Last weekend I went on a little trip to a local yarn store. While I was there a braid of very pretty roving forced itself into my hands and bullied me into buying it. What’s a handspinner of yarn to do right?
This handpainted roving wanted to become a long colorway yarn. It told me in no uncertain terms that it wanted to be a Noro-like yarn. That meant spinning it as a single ply yarn.
If you have ever spun, then you know spinning a single ply yarn… and getting it to be balanced…. is kind of tricky. That kind of yarn looks simple but its not the easiest thing to do. There is a tendency to over-spin like you would when making a plied yarn. That over-spin certainly helps hold the yarn together but since you aren’t plying, its just all twisty and it will curl back on itself when you try to work with it. (Ever use a ball of Noro yarn and find yourself cussing at it for being over-twisted? Yeah me too.)
When you are spinning for a single ply yarn you should add just enough twist just enough to keep the fibers together and then full the yarn. That’s how I do it. Fulling is basically felting but only a little bit. The handspinner dunks the handspun into some hot water, maybe agitates it a wee bit, and encourages the yarn to fluff up, stick together, but not too much. Don’t go all out or you’ll have felt. (And that leads to more cussing.)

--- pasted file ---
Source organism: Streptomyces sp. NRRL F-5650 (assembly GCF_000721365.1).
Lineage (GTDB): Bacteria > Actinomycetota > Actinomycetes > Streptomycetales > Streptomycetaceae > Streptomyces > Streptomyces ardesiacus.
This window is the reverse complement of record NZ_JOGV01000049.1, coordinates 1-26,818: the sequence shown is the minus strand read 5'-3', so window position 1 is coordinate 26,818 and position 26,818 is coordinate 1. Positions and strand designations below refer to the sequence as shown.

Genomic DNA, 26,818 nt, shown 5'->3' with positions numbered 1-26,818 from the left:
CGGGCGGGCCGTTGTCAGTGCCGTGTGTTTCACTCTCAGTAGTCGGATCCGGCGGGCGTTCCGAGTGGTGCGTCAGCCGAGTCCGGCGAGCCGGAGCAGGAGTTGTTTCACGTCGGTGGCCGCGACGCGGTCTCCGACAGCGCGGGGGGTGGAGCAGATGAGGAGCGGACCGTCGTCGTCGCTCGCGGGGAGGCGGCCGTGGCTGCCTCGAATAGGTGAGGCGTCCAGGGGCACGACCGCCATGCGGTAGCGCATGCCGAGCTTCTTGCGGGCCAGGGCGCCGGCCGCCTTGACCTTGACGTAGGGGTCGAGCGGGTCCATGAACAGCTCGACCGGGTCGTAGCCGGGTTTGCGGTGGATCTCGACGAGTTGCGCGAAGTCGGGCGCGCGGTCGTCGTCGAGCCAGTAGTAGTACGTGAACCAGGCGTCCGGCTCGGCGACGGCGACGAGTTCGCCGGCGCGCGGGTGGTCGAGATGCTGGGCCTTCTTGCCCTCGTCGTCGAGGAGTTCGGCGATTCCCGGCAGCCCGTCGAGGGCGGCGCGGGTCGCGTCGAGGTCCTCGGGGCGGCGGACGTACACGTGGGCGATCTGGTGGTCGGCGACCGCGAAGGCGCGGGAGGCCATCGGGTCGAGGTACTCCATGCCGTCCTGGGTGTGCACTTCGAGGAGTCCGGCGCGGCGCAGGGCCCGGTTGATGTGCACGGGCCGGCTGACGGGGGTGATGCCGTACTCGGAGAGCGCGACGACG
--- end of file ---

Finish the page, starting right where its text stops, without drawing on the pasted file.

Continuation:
So when I found myself buying this roving (against my will) I told myself I’ll spin it as a single and then do the fulling thing. But… then I actually read the label and saw my new roving was 100% superwash. Superwash fibers don’t full (or felt) of course.
So I came up with Plan B. Plan B was to spin up my yarn all as one ply but with plenty of twist. Then I’d use a commercial yarn and wrap my handspun around it. That gives me alllllllmost the same effect as a single-ply Noro-clone yarn.
Part of the trick to making this work is to hold the commercial yarn straight and under tension. Its already finished and balanced and you don’t want to be adding any twist to it. The second part of this trick is to hold the handspun off to one side, at an angle, and under almost no tension. When you get it right the commercial yarn just feeds onto the bobbin while the handspun wraps itself around the commercial yarn.
It makes for a nicely balanced, finished yarn. It will work up in long stretches of color. I don’t have to worry about over-twist. But it is bumpy and what I have is, in essence, a thicker yarn that I would have if it was a simple single ply yarn.
I can live with that.
And of course you don’t have to wait until you find yourself the involuntary owner of superwash roving to give this technique a try.